What is the treatment for foot pain? (Continued)
Once the severity and cause of foot pain is determined, a course of corrective and rehabilitative actions can be started.
- Qualified medical personnel may use electrical medical devices such as ultrasound, various forms of electrical stimulation, LED light therapy (laser), and/or manual therapies to reduce pain and increase circulation to the area to promote healing.
- Cast or boot immobilization can provide adequate rest. Prolonged periods of immobilization can cause muscle weakness and joint stiffness. This is managed by various forms of physical therapy.
- Maintenance of fitness levels via modification of activity may be prescribed.
- Corrective prophylactic measures
- New shoes or the replacement of current shoe insoles
- Proper footwear fitting, including lacing and sock combinations to eliminate compression and friction issues
- Additional supports added to the shoes such as heel pads or cushions, arch supports, and various wedges to help maintain the foot in a proper position and reduce impact at the site of pain/injury.
- Athletic shoes lose the elastic properties of the soles through usage and age. A good rule of thumb is to replace your shoes every six months or approximately 200 miles. The use of replacement insoles can increase energy absorption and add support to the foot.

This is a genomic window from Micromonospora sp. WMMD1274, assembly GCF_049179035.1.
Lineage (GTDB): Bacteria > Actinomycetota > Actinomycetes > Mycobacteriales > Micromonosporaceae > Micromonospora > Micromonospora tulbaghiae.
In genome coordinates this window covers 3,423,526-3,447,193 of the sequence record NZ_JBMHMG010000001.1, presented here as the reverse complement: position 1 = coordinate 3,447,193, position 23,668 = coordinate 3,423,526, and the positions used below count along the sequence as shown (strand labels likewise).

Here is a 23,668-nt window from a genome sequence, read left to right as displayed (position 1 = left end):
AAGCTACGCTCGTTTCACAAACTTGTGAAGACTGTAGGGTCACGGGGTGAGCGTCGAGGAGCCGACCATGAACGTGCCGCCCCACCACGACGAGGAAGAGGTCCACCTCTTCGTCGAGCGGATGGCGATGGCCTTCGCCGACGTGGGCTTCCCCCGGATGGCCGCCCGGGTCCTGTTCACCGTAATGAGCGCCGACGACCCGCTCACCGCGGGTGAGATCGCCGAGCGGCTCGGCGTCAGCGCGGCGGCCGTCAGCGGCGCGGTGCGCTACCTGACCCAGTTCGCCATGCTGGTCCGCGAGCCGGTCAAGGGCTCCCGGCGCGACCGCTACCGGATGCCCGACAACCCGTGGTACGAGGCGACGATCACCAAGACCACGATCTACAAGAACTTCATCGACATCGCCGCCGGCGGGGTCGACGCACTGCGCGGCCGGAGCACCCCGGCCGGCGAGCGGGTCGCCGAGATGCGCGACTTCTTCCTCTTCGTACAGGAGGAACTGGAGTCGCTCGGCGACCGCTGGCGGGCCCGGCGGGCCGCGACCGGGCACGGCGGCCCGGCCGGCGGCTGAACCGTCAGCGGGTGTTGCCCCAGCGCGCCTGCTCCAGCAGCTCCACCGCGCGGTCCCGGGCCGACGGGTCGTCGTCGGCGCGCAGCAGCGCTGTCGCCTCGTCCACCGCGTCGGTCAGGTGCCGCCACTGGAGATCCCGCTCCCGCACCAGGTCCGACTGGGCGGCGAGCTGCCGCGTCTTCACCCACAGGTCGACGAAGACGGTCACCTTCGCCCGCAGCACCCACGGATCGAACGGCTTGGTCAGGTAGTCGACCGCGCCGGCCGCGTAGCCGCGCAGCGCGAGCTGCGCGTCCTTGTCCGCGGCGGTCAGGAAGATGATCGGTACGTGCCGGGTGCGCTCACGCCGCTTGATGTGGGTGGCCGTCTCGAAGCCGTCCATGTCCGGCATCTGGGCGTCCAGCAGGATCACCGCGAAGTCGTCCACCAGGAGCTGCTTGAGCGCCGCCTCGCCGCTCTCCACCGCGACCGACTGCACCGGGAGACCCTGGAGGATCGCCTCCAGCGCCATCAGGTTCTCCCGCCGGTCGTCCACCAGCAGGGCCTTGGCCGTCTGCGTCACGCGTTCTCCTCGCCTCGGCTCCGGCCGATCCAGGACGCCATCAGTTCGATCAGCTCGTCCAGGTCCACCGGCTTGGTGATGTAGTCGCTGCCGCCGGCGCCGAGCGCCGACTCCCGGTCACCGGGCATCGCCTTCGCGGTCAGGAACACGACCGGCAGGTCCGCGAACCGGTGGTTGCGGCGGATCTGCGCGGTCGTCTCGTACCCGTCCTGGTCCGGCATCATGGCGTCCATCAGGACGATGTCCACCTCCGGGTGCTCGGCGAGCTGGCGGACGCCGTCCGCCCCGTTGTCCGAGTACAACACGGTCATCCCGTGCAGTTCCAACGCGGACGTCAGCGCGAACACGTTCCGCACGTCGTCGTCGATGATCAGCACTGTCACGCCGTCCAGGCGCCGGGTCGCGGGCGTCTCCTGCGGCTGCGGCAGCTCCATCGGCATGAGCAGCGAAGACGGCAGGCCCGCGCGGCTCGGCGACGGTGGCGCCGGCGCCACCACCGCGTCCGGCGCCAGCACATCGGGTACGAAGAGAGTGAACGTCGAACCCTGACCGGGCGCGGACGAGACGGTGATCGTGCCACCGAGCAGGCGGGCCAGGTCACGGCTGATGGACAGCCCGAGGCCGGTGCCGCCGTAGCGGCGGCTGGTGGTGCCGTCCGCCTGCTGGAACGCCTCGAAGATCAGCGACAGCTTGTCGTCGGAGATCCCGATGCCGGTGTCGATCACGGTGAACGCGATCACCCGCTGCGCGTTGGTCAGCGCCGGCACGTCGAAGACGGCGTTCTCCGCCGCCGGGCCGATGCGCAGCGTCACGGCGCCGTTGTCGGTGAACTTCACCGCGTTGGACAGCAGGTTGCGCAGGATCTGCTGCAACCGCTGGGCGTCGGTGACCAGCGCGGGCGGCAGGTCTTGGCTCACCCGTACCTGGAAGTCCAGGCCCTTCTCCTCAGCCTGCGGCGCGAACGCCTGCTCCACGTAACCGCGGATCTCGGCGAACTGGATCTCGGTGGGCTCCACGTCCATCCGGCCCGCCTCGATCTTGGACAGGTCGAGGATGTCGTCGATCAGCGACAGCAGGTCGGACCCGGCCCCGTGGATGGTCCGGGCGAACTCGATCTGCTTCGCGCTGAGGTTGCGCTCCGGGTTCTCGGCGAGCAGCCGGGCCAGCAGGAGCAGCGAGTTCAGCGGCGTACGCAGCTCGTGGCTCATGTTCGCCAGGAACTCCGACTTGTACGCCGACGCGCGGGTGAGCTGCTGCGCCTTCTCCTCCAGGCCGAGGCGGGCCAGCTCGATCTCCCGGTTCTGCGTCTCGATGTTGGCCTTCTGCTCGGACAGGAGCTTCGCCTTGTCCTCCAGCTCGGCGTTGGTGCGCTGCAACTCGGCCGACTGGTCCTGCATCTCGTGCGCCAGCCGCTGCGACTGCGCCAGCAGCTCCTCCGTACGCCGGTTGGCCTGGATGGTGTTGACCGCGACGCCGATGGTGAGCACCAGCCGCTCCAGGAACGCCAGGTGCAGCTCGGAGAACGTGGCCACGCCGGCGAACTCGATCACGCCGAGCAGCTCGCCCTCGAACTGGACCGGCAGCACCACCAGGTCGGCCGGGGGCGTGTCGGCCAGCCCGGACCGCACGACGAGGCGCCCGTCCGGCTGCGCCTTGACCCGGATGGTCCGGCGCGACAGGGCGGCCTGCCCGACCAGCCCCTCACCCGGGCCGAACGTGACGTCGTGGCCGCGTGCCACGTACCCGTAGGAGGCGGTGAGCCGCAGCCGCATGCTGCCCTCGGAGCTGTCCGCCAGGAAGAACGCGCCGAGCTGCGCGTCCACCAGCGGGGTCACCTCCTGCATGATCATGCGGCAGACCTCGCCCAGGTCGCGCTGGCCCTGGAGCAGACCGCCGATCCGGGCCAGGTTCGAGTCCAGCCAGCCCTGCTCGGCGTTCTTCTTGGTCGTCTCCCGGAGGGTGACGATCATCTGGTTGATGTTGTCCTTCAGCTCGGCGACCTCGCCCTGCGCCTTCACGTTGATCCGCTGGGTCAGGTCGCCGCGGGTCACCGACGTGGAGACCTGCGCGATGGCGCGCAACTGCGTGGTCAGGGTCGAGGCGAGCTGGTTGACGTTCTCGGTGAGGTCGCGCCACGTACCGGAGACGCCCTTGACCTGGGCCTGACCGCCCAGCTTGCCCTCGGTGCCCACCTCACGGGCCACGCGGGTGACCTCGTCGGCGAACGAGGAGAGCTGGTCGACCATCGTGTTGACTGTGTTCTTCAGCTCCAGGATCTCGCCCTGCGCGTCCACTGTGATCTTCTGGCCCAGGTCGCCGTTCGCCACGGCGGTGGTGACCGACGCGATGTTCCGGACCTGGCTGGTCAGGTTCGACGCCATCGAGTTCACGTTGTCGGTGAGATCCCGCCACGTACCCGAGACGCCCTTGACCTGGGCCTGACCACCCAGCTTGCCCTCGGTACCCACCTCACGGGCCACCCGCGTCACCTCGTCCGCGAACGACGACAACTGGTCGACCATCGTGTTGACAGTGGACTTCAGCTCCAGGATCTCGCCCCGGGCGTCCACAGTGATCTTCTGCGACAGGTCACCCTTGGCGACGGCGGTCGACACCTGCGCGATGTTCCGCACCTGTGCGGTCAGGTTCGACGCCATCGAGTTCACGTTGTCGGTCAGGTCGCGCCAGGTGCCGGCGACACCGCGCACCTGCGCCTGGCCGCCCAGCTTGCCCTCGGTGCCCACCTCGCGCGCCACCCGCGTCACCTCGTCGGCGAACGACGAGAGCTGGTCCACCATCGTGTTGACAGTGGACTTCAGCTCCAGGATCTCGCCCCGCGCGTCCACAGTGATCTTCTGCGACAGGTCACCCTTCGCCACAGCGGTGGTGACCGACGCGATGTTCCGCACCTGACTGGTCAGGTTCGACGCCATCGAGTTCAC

- Corrective and over-the-counter orthotics may also improve the biomechanics of the foot.
- Muscle strengthening and flexibility
- You may be given exercises to increase the strength and stability of the affected area and to correct muscles that may not be balanced.
- Exercises to increase flexibility will maintain or improve the length of a muscle. Flexibility helps to make a stronger muscle and less likely to be injured.
- Appropriate medication to control inflammation or disease-related symptoms
- In some cases, surgery may be necessary.
- Biomechanical evaluation
- Your body will create various changes in movement when you have an injury. A podiatrist can evaluate these changes and help you make the appropriate corrections. Prolonged, uncorrected biomechanical changes may lead to secondary mechanical changes that are painful and difficult to correct and may lead to a poor prognosis and possibly a slow or incomplete recovery from the symptoms.